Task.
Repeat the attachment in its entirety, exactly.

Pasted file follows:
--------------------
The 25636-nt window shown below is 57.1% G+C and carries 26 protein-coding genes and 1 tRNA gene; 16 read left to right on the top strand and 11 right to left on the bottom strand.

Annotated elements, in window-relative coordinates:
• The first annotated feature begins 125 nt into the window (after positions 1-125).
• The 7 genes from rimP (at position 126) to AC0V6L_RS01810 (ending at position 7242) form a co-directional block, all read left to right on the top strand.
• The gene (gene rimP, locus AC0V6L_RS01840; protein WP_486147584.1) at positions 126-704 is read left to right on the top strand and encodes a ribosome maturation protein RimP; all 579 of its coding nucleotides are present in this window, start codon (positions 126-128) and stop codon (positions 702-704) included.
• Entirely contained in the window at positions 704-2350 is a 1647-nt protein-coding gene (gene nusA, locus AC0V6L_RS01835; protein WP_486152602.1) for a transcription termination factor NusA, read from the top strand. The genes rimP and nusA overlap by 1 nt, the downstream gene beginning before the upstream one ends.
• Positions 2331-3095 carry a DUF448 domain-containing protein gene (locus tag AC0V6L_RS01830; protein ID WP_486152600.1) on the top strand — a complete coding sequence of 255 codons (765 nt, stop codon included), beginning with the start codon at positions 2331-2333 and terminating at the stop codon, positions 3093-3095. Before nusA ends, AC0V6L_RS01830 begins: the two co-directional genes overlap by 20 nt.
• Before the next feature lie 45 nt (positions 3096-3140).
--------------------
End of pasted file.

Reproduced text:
The 25636-nt window shown below is 57.1% G+C and carries 26 protein-coding genes and 1 tRNA gene; 16 read left to right on the top strand and 11 right to left on the bottom strand.

Annotated elements, in window-relative coordinates:
• The first annotated feature begins 125 nt into the window (after positions 1-125).
• The 7 genes from rimP (at position 126) to AC0V6L_RS01810 (ending at position 7242) form a co-directional block, all read left to right on the top strand.
• The gene (gene rimP, locus AC0V6L_RS01840; protein WP_486147584.1) at positions 126-704 is read left to right on the top strand and encodes a ribosome maturation protein RimP; all 579 of its coding nucleotides are present in this window, start codon (positions 126-128) and stop codon (positions 702-704) included.
• Entirely contained in the window at positions 704-2350 is a 1647-nt protein-coding gene (gene nusA, locus AC0V6L_RS01835; protein WP_486152602.1) for a transcription termination factor NusA, read from the top strand. The genes rimP and nusA overlap by 1 nt, the downstream gene beginning before the upstream one ends.
• Positions 2331-3095 carry a DUF448 domain-containing protein gene (locus tag AC0V6L_RS01830; protein ID WP_486152600.1) on the top strand — a complete coding sequence of 255 codons (765 nt, stop codon included), beginning with the start codon at positions 2331-2333 and terminating at the stop codon, positions 3093-3095. Before nusA ends, AC0V6L_RS01830 begins: the two co-directional genes overlap by 20 nt.
• Before the next feature lie 45 nt (positions 3096-3140).